What is an employee owned culture and how do you cultivate it to achieve lasting results?

I am a serial entrepreneur and have spent the last 25 years building successful companies (and some unsuccessful ones too). I began my entrepreneurial career building a Web development company in the mid 90s and made the transition to e-commerce in 2001 where I helped grow companies in the sporting goods and home furnishings industries.

I’ve found that the most important predictor of an organization’s long term success is the strength of its culture over time. In my experience, companies that cultivate a strong culture are a lot more fun to work at and outperform those that don’t value building a strong culture.

The first thing to know as a leader of any company is that you can’t dictate culture. A company’s culture is constantly evolving. New team members bring new perspectives and interests, some assimilate to the existing rituals and norms while others help move the culture in a new direction. So, from that perspective, I’d argue all cultures are employee owned.

Building a strong culture starts by measuring what matters, having a transparent dialogue and allowing our team to experiment. We use a combination of a weekly OfficeVibe surveys and a daily anxiety score check-in to measure overall employee engagement.

Our team openly discusses these results in our monthly town hall meetings as well as asynchronously through Slack proposing new experiments to combat any hot spots that we need to take action on. Some experiments work and some don’t but largely these experiments to improve our culture are ideas that originate with members on the team rather than being some brilliant insight from leadership.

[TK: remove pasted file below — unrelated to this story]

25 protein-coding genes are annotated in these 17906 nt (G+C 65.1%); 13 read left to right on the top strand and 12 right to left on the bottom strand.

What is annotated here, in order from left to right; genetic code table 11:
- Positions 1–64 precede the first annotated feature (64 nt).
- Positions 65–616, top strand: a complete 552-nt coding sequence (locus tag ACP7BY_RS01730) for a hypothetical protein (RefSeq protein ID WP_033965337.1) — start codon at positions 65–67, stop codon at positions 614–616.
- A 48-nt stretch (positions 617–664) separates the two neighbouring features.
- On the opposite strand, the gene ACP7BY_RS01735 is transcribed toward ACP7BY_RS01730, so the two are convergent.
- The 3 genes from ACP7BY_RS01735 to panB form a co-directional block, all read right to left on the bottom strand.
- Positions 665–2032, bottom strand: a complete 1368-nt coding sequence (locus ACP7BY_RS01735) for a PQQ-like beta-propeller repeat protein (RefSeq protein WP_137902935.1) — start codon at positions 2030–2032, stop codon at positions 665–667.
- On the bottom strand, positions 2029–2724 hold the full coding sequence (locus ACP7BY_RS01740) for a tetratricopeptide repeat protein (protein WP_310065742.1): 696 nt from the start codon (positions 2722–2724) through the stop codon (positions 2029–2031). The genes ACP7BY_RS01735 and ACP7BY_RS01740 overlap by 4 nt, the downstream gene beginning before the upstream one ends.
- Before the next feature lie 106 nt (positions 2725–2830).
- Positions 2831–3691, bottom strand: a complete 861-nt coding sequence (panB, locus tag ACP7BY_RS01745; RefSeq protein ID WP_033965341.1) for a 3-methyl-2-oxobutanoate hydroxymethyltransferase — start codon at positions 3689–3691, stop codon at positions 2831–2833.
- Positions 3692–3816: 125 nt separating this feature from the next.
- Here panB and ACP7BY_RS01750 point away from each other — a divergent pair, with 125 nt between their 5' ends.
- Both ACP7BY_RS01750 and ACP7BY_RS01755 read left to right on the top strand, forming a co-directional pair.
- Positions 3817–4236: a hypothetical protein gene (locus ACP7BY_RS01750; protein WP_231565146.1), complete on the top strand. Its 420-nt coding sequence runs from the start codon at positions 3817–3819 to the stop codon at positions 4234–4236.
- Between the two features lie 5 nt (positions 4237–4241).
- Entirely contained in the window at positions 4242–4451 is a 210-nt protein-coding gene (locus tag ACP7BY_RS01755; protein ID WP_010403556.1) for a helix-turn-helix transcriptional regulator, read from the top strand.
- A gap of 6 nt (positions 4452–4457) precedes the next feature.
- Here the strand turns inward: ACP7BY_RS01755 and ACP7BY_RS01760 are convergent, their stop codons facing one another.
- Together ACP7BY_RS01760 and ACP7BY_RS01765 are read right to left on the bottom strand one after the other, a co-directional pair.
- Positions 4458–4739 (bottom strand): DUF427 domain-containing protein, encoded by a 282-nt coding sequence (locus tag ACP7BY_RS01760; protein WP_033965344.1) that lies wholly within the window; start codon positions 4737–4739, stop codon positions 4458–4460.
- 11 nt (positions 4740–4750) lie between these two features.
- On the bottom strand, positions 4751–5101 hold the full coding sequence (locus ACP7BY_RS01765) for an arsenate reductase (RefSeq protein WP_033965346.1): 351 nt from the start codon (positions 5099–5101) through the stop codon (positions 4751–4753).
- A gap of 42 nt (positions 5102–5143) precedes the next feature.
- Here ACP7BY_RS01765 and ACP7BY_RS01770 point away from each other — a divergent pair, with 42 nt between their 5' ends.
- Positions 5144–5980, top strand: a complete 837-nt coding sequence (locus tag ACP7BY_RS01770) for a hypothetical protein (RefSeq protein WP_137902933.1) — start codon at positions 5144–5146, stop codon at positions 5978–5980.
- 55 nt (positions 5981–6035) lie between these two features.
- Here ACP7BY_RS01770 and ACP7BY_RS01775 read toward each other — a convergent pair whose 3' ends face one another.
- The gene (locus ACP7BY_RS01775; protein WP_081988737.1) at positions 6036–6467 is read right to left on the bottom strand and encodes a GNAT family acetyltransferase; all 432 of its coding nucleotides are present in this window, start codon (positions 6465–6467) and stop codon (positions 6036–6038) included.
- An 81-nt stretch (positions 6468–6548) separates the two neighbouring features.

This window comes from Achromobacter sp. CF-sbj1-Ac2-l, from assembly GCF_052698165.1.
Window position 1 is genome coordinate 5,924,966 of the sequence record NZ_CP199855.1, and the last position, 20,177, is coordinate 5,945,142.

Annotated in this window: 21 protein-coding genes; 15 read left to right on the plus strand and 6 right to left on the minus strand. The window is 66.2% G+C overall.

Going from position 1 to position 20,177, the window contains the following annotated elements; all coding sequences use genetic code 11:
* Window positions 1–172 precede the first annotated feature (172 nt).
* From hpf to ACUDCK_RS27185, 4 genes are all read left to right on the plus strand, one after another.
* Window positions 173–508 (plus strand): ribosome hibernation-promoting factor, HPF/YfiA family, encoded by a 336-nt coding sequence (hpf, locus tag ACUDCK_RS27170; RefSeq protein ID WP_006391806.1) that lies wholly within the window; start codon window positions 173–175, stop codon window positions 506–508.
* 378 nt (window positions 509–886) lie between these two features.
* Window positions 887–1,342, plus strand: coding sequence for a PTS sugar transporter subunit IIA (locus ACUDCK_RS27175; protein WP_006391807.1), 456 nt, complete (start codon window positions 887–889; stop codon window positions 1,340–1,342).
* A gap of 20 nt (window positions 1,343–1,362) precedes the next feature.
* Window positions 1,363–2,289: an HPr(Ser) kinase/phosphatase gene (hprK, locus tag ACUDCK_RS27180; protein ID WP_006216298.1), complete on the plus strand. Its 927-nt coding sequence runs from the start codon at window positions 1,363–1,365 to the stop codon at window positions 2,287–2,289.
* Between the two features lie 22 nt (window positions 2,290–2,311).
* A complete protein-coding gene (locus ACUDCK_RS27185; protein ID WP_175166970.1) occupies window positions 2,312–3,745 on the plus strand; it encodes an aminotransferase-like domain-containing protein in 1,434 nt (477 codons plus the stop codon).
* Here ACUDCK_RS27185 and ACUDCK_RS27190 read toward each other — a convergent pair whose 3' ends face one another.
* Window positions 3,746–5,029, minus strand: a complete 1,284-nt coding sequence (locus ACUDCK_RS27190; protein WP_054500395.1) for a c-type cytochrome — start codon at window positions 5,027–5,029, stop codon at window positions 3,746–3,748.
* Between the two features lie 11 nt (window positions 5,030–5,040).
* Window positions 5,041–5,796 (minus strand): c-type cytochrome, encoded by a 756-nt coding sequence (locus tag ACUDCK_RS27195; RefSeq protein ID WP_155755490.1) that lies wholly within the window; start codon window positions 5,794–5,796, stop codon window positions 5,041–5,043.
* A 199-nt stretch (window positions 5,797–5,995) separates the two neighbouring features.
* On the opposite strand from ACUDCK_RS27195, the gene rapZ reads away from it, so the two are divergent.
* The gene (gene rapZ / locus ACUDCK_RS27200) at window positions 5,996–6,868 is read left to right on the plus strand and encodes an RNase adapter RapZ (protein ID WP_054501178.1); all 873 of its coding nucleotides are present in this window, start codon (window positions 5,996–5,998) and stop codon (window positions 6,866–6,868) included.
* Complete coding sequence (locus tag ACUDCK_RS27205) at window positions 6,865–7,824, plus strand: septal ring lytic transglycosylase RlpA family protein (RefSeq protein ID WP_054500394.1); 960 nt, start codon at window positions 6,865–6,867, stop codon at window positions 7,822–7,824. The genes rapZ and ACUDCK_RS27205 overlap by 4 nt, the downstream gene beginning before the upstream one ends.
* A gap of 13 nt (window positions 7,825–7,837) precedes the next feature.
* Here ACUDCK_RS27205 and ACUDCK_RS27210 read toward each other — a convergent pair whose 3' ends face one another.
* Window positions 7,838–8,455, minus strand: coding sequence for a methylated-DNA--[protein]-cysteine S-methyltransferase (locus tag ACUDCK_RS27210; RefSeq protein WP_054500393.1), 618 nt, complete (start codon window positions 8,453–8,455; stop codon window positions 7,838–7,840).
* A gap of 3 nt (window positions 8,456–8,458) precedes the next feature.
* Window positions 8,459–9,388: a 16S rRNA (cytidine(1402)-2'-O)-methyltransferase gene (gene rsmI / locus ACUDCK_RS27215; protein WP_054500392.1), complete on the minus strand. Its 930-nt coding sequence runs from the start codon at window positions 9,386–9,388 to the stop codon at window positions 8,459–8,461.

Tools like OfficeVibe and TinyPulse make it so much easier than ever before to check the health of your culture.

Here’s a look at our overall employee engagement score over the last 12 months, which I feel is a proxy for the health of our company culture.

Notice the dip at the start of the pandemic. Like a lot of businesses it was a time of uncertainty and we had to let some well-liked people go, but we handled the communication around these decisions with respectful, honest communication and we bounced back.

Lately we’ve seen a bit of a downward trend in certain key metrics.

Culture Metrics

This is a current snapshot of our key employee engagement metrics and we are working to better understand the hot spots beneath these metrics and find ways to improve.

Culture Metrics Detailed


  • Strong culture = strong performance
  • Measure your culture
  • Communicate regularly, respectfully and honestly
  • Experiment with ways to strengthen your culture
Shilo Jones

Shilo has a passion for creating values-driven teams that love working together and are driven to continually improve.

Shilo has spent nearly two decades building e-commerce businesses starting with evo.com where he served as the President as well as holding leadership positions at DestinationLighting.com and GolfDiscount.com. Most recently, Shilo co-founded the performance marketing agency StatBid and home services company Zwell.